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Two months before the fall semester starts at Iowa’s public universities, the Board of Regents this week will hold a first consideration of raising tuition at all three of its institutions — with the University of Iowa and Iowa State University proposing a 3.5 percent hike for state resident undergraduates.
The University of Northern Iowa, which for the past two years has kept tuition rates frozen, is seeking a 1.5 percent increase for both resident and non-resident undergrads.
The board will hold a special meeting Thursday for its first reading of the 2021-22 tuition rates and fees. Regent policy requires two readings — with final approval allowed after the second consideration, expected in late July and just weeks before classes start Aug. 23.
“Our universities need an appropriate amount of resources to continue to provide high quality education,” board President Mike Richards said during a regents meeting earlier this month. “But we also want to keep our universities as accessible and affordable as possible for Iowans. There are many factors to consider."
All three campuses held tuition and fees flat during the unprecedented 2020-2021 academic year complicated and compromised by the pandemic. The pause came despite the regents rolling out a five-year tuition plan in 2018 promising stepped annual increases at the UI and ISU of at least 3 percent, possibly more.
The plan sets guardrails that keep yearly rate hikes down if lawmakers fulfill regent appropriations requests. It allows rates to increase by more than 3 percent if they don’t. And in the most recent legislative session, they didn’t.
For fiscal 2022, “the General Assembly froze state funding (no change from FY 2021) for the general university appropriations that support regent higher education,” according to board documents made public Monday.
Last September, the board asked lawmakers to restore the $8 million they took back from the regents amid COVID-19 concerns last summer and to increase general education appropriations by another $18 million — bringing the state’s total support for the regent enterprise to $642.9 million in fiscal 2022.
“Regent institutions need adequate support from all sources, while promoting the effective use of resources to meet institutional missions and to maintain the quality of education Iowans expect,” according to the regent tuition proposal.
Richards recently promised a more traditional version of that educational experience across all three campuses this fall, after the universities moved many courses online last year amid the pandemic.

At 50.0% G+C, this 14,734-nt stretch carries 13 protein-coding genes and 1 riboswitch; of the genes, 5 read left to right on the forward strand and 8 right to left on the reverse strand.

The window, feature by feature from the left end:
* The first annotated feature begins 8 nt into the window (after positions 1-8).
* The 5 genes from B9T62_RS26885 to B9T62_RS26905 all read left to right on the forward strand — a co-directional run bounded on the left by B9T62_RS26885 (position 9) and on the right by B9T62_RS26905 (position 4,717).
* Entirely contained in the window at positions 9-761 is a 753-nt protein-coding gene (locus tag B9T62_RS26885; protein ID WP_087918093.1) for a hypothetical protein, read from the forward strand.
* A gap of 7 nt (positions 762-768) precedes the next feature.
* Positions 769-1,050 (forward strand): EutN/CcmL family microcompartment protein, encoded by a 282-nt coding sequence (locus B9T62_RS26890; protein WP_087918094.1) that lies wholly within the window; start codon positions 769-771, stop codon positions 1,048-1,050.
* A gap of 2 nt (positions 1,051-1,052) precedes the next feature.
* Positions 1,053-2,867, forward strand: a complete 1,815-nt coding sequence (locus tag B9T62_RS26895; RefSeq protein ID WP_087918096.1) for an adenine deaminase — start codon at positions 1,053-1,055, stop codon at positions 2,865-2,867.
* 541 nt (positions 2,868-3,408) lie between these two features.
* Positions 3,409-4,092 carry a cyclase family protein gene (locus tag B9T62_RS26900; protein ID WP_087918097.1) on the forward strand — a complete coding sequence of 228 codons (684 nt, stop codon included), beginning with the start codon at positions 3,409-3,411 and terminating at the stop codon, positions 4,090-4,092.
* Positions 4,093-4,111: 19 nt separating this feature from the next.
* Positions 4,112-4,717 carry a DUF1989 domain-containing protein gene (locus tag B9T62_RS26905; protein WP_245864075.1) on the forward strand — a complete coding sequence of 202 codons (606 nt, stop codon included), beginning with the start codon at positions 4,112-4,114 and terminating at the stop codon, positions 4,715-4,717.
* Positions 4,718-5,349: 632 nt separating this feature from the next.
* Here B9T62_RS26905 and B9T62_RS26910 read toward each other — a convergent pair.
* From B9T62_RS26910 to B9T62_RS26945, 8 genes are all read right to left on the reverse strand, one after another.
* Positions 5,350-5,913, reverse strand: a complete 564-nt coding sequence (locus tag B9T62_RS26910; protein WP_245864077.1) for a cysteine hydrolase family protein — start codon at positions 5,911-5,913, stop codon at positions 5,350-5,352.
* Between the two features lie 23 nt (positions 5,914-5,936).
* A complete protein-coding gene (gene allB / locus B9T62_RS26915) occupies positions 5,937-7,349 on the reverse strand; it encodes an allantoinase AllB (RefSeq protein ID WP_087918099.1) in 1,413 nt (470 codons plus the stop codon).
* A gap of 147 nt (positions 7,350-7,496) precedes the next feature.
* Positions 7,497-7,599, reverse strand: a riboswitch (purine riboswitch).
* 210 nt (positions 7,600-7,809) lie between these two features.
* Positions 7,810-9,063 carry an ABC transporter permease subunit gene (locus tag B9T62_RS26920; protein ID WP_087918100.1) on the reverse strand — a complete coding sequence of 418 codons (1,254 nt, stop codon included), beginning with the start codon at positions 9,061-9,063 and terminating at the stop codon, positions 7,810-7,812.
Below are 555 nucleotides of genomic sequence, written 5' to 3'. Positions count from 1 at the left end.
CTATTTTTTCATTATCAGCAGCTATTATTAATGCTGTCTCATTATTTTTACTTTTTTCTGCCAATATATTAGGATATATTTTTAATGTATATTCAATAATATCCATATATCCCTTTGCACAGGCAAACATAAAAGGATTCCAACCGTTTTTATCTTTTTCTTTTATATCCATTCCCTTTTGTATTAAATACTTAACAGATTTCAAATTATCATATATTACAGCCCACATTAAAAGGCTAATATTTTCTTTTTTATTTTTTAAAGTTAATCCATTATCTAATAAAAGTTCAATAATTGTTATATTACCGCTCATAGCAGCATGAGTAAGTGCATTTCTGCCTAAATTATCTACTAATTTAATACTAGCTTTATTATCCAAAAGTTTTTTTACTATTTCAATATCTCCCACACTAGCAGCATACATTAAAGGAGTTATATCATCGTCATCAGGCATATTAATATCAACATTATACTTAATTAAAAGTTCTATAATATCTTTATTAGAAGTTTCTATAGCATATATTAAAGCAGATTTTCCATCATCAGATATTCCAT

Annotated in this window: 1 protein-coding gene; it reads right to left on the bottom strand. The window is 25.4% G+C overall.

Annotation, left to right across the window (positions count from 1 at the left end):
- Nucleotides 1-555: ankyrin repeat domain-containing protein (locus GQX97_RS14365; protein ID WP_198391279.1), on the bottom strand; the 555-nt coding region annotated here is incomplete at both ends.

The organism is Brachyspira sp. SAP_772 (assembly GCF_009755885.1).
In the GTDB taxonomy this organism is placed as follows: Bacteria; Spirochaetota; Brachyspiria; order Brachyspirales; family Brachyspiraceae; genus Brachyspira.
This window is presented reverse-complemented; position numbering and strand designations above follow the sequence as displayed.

“Campuses will return to offering in-person academic coursework to the same extent prior to the advent of the pandemic, with no social distancing or masking requirements,” he said before discussing tuition.
This year’s proposed rate increases for resident undergraduates amounts to:
- $283 for UI students, bringing their base tuition to $8,356;
- $282 for ISU students, bringing the base rate to $8,324;
- $115 for UNI students, bringing the base to $7,780.
The campuses also aim to increase rates for non-resident and graduate students and for those in costlier programs.
The UI is proposing a 3.5 percent increase for resident graduate students; ISU is proposing a 4 percent increase for that group; and UNI is proposing a 1.5 percent increase for local grad students.
UNI isn’t proposing any increase to its mandatory student fees, but both the UI and ISU are.
UI administrators are proposing a $53 increase in mandatory fees for undergrads, bringing the total to $1,586 next year. ISU wants to raise its required fees for undergrads $36, bringing the total to $1,309.90.
The UI increase aims to support information technology, mental health care and Iowa Memorial Union services, among other things. The ISU bump would support its student health center, CyRide and the memorial union.
Including tuition and fees, room and board, and other expenses, the estimated cost of attendance for resident undergraduates is projected to increase:
- $1,079.50, or 4.4 percent, to $25,534 at the UI;
- $213, or 1 percent, to $22,192.90 at ISU;
- $115, or .5 percent, to $21,409 at UNI.
When comparing resident undergraduate tuition and fee totals at Iowa’s public universities to those at their 10 respective peer institutions in 2020-21, all three ranked second to the lowest.
- For the UI, reporting a $9,606 tuition and fees total, only the University of North Carolina had a lower total at $8,980, with University of Illinois charging the most at $16,862;
- For ISU, with its $9,316 total, only North Carolina State charged less at $9,101, with Penn State University charging the most among its peers at $18,450;
- For UNI and its $8,938 rate total, only Western Washington beat its price at $8,508, with Massachusetts-Dartsmouth topping its list at $14,834.
While ranking higher on their respective lists of non-resident rates, all three universities still fall below the group averages.
UNI doesn’t employ differential tuition rates for students enrolled in costlier programs, but the UI and ISU do.
Resident and non-resident undergraduates in UI upper division computer science, for example, are facing a $1,336.50 increase next year — or 14 percent for residents. UI dentistry students are facing increases of between $1,666.50 and $2,811.50.
ISU is proposing increases of over $1,000 to $2,000-plus for some of its engineering, agriculture, computer science, architecture, design and animal science students, among others.
“The revenue generated from differential tuition assessments will be used to maintain the quality of the academic programs and support the cost of instruction,” according to the ISU proposal.
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